Following this line of inquiry, Shortt presents “6 New Resume Formats” in a plastic wall dispenser that’s authentically institutional. The artist questions the relevance of a resume in actually securing a job and presents several alternatives, which manage to be both ironic and strangely appropriate. In the “About to Burst” resume format, presented on hot pink cardstock, the subject is encouraged to “Forget about past employers. List people who know you personally. Use people who will talk you up!” In the “Keep it Circular” modern resume, the candidate is told to use an oval format, punched out on green cardstock, in order to “reflect how well rounded you are.” My favorite resume is the “Door to Door” version, featuring a door-handle hanging tag to literally “put yourself out there.” This resume includes space for previous relationships, day and nighttime activities, and a biography covering childhood until now. Although tongue in cheek, Shortt’s modern resumes illuminate the qualities and criteria that employers actually use in the hiring process, challenging the notion that decisions are made clinically, from a stereotypical single sheet of paper. As Shortt suggests, why shouldn’t ex-girlfriends or neighbors serve as job references? These are the people who know us best.

Rounding out the show, Shortt includes two large sculptures, displayed in the gallery’s doorway and storefront window. “Please Congratulate Me,” made of hand-dyed rope, foam, and aluminum, is an eight-foot-tall graduation tassel, complete with a golden “2013” badge; “Diploma” is a six-foot-long replica of Shortt’s own, rendered convincingly on a wooden panel. Like Jeff Koons, Shortt blows up common objects to ridiculous proportions in order to alter their meaning and power. Although Koons’s giant sculptures tend to blindly celebrate the things he inflates, Shortt’s come off as ironic, prompting us to question their validity. More than any other pieces in Essentially Qualified, these two sculptures function as a cultural mirror, reflecting a bland devotion to the effects of education, but without valuing the education itself.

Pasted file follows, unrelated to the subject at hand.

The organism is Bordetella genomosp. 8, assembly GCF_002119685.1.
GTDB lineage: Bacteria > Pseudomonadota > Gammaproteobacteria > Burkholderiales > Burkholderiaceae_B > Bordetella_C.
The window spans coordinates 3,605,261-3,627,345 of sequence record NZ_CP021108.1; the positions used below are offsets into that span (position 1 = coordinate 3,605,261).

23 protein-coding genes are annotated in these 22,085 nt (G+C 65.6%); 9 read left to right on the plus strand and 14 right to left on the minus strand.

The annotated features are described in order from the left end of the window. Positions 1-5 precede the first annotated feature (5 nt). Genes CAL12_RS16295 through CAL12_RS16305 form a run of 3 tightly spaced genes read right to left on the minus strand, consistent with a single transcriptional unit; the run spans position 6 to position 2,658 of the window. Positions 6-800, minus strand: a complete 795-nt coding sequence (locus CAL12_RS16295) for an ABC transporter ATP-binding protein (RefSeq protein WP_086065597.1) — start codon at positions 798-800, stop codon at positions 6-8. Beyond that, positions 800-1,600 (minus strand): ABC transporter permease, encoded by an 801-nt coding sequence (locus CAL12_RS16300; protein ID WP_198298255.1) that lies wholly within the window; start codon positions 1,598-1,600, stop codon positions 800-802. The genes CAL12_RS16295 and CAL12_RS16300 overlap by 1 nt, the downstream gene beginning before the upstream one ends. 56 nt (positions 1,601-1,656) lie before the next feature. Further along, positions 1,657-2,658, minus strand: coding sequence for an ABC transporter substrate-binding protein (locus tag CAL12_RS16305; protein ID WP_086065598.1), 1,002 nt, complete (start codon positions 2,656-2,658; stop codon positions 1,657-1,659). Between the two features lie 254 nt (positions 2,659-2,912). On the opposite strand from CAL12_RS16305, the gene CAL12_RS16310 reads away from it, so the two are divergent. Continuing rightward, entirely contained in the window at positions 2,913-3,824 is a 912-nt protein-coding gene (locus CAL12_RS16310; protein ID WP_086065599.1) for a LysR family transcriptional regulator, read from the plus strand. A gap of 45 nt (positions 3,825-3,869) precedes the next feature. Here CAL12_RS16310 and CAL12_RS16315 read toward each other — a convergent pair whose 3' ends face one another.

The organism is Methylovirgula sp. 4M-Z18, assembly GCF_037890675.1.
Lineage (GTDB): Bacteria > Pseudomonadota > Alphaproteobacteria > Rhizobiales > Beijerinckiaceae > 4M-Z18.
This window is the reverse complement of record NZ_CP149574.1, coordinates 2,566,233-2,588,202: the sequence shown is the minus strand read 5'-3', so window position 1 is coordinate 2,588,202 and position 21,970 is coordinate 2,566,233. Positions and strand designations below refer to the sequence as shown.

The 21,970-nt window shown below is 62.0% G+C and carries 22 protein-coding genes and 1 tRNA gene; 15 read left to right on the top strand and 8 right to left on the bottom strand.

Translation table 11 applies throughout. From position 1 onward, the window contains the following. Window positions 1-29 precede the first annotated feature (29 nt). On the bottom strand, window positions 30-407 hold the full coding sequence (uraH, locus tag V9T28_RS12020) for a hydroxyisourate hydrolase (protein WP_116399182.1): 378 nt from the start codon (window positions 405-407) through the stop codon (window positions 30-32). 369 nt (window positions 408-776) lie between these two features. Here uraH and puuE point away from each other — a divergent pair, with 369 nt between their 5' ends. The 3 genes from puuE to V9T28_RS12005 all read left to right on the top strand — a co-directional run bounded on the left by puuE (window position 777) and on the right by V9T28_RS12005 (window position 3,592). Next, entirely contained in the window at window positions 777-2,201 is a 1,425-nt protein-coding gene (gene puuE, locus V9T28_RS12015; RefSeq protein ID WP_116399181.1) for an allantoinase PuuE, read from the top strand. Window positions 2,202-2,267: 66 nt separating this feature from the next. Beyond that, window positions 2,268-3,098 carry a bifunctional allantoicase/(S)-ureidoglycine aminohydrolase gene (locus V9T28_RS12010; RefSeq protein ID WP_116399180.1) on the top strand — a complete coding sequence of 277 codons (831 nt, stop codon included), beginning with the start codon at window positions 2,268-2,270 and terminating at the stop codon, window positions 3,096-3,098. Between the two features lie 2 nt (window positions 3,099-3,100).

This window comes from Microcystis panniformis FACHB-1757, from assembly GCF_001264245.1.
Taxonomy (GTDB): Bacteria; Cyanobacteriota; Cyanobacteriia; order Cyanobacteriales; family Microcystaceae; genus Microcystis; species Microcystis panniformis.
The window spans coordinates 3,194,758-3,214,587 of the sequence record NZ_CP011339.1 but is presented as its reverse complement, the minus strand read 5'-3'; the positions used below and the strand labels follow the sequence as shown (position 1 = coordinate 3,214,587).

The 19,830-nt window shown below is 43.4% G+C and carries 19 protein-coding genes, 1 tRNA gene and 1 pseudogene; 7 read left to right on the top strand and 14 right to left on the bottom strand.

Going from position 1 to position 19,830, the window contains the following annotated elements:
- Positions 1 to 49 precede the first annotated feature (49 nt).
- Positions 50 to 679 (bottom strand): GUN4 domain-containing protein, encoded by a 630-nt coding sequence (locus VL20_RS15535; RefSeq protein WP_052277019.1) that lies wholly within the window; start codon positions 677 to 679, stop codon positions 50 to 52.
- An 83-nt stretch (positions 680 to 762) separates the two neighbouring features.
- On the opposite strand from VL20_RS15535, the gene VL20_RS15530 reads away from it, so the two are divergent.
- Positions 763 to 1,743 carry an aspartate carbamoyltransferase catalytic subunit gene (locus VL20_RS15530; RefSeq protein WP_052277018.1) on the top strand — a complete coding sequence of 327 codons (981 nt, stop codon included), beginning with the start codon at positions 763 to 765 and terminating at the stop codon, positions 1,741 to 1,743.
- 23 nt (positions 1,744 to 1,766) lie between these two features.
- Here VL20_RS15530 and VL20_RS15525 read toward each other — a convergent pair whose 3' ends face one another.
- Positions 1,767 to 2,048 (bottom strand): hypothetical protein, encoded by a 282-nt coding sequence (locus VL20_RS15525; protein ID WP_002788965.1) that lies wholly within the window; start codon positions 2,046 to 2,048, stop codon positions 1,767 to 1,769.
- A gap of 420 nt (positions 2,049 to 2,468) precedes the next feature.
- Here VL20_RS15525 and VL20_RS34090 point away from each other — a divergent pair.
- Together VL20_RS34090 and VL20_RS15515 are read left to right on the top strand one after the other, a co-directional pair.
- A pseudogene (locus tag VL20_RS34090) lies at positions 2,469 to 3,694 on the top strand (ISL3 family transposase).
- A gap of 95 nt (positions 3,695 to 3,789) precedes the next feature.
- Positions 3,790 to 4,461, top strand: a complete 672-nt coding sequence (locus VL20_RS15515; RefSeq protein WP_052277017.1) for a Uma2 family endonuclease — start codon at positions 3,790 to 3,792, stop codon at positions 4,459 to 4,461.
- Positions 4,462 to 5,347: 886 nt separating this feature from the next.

'Paul Shortt: Essentially Qualified' storefront view

‘Paul Shortt: Essentially Qualified’ storefront view

Pleasant Plains Workshop is an engaging DIY space, but it’s tempting to picture Shortt’s works in a large, white cube gallery, where his sculptures would be granted the breathing room they deserve and his video projected imposingly, instead of on a small flat-screen monitor. But to do so would also be to lose the cramped intimacy his work creates here, and to replace it with a bitter irony. Just like Shortt’s video, the mini-gallery is a “tight fit” for his ideas, and this cluttered inadequacy actually enhances the awkward, loveable self-awareness that unites all the pieces in this show.

Paul Shortt: Essentially Qualified continues at Pleasant Plains Workshop (2608 Georgia Ave NW, Washington, DC) through October 18. The “Intern as Artwork” performance takes place on Saturdays in the gallery through October 11.

Cara Ober is a Baltimore-based artist, curator, and writer. She is founding editor at BmoreArt, an online publication devoted to Baltimore's cultural landscape.

2 replies on “Unemployment as Artwork”

  1. Nice work Paul. Keeping it real. Love that one can build a diploma there and learn how to tweak their resume.